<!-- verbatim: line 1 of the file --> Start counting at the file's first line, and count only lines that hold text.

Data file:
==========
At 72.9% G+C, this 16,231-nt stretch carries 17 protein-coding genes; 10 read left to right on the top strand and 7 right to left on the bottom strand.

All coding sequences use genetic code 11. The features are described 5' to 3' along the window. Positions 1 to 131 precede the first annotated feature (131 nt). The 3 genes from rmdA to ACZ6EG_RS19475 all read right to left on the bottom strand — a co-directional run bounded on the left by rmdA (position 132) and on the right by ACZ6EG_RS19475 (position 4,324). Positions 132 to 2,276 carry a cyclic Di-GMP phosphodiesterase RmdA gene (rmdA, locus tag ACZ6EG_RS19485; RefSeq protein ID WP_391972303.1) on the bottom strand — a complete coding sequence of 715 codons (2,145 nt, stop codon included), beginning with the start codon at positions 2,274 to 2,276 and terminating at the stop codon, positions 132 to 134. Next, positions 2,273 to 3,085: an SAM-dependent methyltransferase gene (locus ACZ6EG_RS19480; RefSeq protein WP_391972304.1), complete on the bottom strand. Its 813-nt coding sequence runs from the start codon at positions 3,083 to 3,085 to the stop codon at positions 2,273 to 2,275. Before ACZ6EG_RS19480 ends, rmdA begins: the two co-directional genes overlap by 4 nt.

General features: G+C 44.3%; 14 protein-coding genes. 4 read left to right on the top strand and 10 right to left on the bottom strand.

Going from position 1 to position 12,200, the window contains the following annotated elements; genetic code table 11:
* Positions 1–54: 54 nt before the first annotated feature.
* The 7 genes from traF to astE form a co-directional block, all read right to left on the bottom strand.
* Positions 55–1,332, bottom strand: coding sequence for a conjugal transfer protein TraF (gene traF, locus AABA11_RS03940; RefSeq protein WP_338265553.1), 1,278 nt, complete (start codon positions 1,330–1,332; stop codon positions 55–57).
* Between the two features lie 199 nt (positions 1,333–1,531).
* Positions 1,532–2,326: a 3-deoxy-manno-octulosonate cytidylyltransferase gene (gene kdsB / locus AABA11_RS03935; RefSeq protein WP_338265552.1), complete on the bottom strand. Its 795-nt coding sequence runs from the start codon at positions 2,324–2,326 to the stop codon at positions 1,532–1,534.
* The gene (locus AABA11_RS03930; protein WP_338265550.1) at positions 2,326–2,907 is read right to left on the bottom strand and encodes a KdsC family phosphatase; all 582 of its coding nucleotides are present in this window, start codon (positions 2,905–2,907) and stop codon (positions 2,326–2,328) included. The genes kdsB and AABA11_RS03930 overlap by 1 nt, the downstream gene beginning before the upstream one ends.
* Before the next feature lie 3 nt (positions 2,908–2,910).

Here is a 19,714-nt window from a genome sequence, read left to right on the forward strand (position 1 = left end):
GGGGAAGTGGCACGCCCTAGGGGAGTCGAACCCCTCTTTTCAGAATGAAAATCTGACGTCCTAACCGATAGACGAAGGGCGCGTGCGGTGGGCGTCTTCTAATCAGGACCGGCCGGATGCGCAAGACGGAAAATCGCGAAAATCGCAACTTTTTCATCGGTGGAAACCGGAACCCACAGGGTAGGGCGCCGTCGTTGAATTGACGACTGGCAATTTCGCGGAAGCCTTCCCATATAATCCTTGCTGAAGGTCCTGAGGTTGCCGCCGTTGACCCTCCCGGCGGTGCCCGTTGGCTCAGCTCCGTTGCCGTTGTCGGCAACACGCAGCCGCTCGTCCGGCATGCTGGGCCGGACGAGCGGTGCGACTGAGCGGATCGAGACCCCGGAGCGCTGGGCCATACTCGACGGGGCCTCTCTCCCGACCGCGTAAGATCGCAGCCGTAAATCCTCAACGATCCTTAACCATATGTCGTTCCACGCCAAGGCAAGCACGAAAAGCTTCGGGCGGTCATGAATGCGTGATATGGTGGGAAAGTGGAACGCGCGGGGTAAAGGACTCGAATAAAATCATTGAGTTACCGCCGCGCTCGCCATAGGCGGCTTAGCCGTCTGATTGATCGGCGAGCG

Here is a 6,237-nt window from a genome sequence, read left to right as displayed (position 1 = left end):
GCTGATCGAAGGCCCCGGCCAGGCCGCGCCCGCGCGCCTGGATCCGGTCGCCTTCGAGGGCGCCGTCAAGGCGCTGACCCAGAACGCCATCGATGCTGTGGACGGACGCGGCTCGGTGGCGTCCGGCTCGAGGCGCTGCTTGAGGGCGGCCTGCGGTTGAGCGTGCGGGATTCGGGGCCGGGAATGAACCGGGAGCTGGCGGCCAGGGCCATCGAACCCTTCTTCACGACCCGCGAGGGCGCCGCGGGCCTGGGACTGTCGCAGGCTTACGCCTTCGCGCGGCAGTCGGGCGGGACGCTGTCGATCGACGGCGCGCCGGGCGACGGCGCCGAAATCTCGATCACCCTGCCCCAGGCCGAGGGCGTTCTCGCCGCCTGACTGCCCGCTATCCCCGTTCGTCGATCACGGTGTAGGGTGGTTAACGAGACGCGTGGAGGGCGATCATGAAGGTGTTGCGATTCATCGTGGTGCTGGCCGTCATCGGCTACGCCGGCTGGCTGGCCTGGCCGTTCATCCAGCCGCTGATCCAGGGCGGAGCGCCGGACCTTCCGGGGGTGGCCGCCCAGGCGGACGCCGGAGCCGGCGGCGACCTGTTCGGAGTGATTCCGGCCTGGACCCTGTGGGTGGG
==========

At 72.9% G+C, this 16,231-nt stretch carries 17 protein-coding genes; 10 read left to right on the top strand and 7 right to left on the bottom strand.